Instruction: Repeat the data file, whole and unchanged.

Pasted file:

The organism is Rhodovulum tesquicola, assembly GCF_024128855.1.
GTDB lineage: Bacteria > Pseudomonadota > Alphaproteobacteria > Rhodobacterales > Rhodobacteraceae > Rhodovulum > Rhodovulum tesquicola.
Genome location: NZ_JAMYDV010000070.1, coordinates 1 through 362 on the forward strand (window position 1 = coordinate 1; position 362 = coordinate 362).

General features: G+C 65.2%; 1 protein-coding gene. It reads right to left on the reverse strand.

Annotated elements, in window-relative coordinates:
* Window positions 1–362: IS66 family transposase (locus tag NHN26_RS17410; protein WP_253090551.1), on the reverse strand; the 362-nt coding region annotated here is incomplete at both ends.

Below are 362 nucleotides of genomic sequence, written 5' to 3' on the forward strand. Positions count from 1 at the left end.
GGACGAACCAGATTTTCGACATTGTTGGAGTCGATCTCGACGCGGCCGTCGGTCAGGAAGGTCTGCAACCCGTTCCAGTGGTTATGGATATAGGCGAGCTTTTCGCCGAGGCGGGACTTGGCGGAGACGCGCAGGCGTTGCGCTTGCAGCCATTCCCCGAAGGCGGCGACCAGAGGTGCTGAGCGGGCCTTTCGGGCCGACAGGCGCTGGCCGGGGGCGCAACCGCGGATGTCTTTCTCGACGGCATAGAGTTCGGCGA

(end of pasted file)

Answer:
The organism is Rhodovulum tesquicola, assembly GCF_024128855.1.
GTDB lineage: Bacteria > Pseudomonadota > Alphaproteobacteria > Rhodobacterales > Rhodobacteraceae > Rhodovulum > Rhodovulum tesquicola.
Genome location: NZ_JAMYDV010000070.1, coordinates 1 through 362 on the forward strand (window position 1 = coordinate 1; position 362 = coordinate 362).

General features: G+C 65.2%; 1 protein-coding gene. It reads right to left on the reverse strand.

Annotated elements, in window-relative coordinates:
* Window positions 1–362: IS66 family transposase (locus tag NHN26_RS17410; protein WP_253090551.1), on the reverse strand; the 362-nt coding region annotated here is incomplete at both ends.

Below are 362 nucleotides of genomic sequence, written 5' to 3' on the forward strand. Positions count from 1 at the left end.
GGACGAACCAGATTTTCGACATTGTTGGAGTCGATCTCGACGCGGCCGTCGGTCAGGAAGGTCTGCAACCCGTTCCAGTGGTTATGGATATAGGCGAGCTTTTCGCCGAGGCGGGACTTGGCGGAGACGCGCAGGCGTTGCGCTTGCAGCCATTCCCCGAAGGCGGCGACCAGAGGTGCTGAGCGGGCCTTTCGGGCCGACAGGCGCTGGCCGGGGGCGCAACCGCGGATGTCTTTCTCGACGGCATAGAGTTCGGCGA